Note: I have deliberately left actual Hebrew lettering out of this post to make it easy to copy and forward by email.  Please share!

Words Matter

January 10, 2011

The Hebrew word davar means both “word” and “thing.”  This is one of the first vocabulary words I teach my beginning Hebrew students. They are often surprised that this single Hebrew word carries both meanings.

In the Jewish view, the words we speak are not just hot air.  They are actual things that we create.  Once we speak them, they go out into the world and we have no control over what happens with them next.  A traditional metaphor about lashon ha-ra’: Think of emptying all the feathers out of a pillow into the wind; there’s no way to take them all back.

In Jewish practice we learn that every word we speak matters. Words can help and heal, words can hurt. Words can even kill.

The rabbis taught extensively about the sin of lashon ha-Ra’, which can be translated literally as “the language of evil” or “the tongue of badness.”  Many call it “The Evil Tongue.”  Or simply “Gossip.”  Lashon ha-ra’ is generally defined as speaking badly about another person.   Three people get hurt: the person speaking, the person listening, and the person being spoken about.  Taking it further, the famous Chofetz Chaim taught that the best way to avoid lashon ha-ra’ is to avoid speaking about another person at all, even with good intentions.  You never know how your words might be interpreted by others.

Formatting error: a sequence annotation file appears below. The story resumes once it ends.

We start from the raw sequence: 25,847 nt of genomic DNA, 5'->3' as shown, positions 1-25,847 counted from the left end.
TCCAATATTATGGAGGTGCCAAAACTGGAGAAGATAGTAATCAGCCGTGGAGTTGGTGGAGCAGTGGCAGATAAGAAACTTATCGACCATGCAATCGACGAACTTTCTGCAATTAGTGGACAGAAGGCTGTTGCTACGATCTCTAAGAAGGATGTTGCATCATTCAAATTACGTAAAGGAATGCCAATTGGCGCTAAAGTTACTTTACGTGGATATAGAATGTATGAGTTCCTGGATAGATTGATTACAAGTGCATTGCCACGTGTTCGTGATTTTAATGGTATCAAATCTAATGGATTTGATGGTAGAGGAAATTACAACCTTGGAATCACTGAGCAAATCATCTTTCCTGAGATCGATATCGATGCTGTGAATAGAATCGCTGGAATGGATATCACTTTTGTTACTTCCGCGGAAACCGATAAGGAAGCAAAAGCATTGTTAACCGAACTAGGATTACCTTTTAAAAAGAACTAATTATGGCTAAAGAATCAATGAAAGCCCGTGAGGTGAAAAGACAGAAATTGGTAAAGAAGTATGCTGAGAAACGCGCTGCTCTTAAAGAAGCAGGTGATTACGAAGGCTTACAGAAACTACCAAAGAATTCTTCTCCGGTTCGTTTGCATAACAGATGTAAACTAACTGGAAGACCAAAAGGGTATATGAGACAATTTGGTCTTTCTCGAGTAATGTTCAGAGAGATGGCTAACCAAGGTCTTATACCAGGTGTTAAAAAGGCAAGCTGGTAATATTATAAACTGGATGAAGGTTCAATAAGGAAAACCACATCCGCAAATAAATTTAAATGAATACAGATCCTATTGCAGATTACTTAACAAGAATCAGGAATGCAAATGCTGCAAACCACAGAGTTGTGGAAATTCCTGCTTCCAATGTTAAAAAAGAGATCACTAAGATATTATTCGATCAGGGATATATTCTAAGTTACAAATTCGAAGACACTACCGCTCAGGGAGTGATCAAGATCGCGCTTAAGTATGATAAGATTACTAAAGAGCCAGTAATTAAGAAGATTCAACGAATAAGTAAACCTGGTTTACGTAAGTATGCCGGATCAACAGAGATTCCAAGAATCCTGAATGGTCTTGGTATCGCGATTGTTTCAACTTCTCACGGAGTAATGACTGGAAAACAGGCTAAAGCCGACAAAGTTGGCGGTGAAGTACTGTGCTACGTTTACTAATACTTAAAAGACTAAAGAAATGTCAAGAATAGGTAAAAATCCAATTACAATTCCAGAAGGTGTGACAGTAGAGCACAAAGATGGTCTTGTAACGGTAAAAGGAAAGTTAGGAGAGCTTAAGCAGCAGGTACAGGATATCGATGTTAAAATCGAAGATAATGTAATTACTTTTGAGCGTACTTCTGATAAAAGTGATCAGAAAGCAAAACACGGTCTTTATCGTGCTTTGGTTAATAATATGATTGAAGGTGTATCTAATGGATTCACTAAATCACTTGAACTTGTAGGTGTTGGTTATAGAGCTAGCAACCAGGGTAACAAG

And yet the temptation to speak and listen to lashon ha-ra’ is huge.  Often we do it by such habit that we don’t even notice.  Every day Jews pray,

My Gd,
guard my tongue from evil
and my lips from speaking deceitfully.
To those who curse me, let my soul be silent;
and let my soul be like dust to everyone.

Last Night of Hanukkah: “These Candles”

December 8, 2010

Finally, a translation of “hallalu”!

It means “these.”

In traditional Jewish practice HaNeirot Hallalu is recited immediately after lighting the Hanukkah candles.  The first two words of this paragraph-long prayer — which occur twice there in the exact same form — are usually translated as “these candles.”

That second word, hallalu, is tantalizingly similar to Hebrew words meaning things like “shine brightly” and “sing praises.”  However, as we discussed in my Advanced-Intermediate Hebrew class last night, the word doesn’t fit grammatically with these meanings, or with any Hebrew verb or adjective.

According to Klein: halah = m. & f. pronoun THAT. [Formed from the definite article ha… plus the deictic element …l. Compare with hallalu.] So “hallalu” is the plural pronoun, translated THESE.

Question: Why doesn’t the prayer use the more common plural demonstrative for “these,” i.e., “ha-eileh”?
Answer: I don’t know.

Still, it was extremely satisfying to find the correct translation.  It was fun looking up the English word “deictic,” too.

After lighting the candles and reciting the blessings, and also after reciting HaNeirot Hallalu, it is traditional to sing songs such as Ma’oz Tzur, Mi Yimaleil, S’vivon, etc.

The Moon and the Month

October 18, 2010
The Moon as seen by an observer from Earth. So...

Look upward and see the almost-full moon.   When the moon becomes completely full, you’ll know it’s the 15th of the current Jewish month.   Right now we’re in the month of Heshvan.

Or, just remember that in the Jewish calendar the new moon is always the new month.  In fact the Hebrew noun for “month” is HOdesh, and the Hebrew adjective for “new” is haDASH. Their shared linguistic root is perfectly obvious.